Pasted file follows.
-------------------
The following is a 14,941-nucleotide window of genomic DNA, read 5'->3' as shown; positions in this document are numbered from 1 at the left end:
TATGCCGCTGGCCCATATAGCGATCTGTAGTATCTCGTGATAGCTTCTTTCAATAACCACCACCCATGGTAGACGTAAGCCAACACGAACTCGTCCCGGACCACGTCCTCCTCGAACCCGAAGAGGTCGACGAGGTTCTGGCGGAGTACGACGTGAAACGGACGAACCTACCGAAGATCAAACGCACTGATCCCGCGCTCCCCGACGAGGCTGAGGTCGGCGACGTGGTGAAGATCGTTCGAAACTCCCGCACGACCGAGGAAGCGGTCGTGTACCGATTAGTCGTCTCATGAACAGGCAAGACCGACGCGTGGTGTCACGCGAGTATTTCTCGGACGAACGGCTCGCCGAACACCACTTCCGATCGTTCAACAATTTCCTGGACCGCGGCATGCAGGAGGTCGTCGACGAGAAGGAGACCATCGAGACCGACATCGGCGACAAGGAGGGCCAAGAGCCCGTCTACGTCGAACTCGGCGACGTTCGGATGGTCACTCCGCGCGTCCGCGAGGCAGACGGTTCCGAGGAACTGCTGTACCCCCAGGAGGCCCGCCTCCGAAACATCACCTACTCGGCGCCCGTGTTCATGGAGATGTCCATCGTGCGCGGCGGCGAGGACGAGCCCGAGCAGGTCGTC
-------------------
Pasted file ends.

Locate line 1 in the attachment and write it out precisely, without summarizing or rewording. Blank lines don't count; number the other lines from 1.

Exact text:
The following is a 14,941-nucleotide window of genomic DNA, read 5'->3' as shown; positions in this document are numbered from 1 at the left end: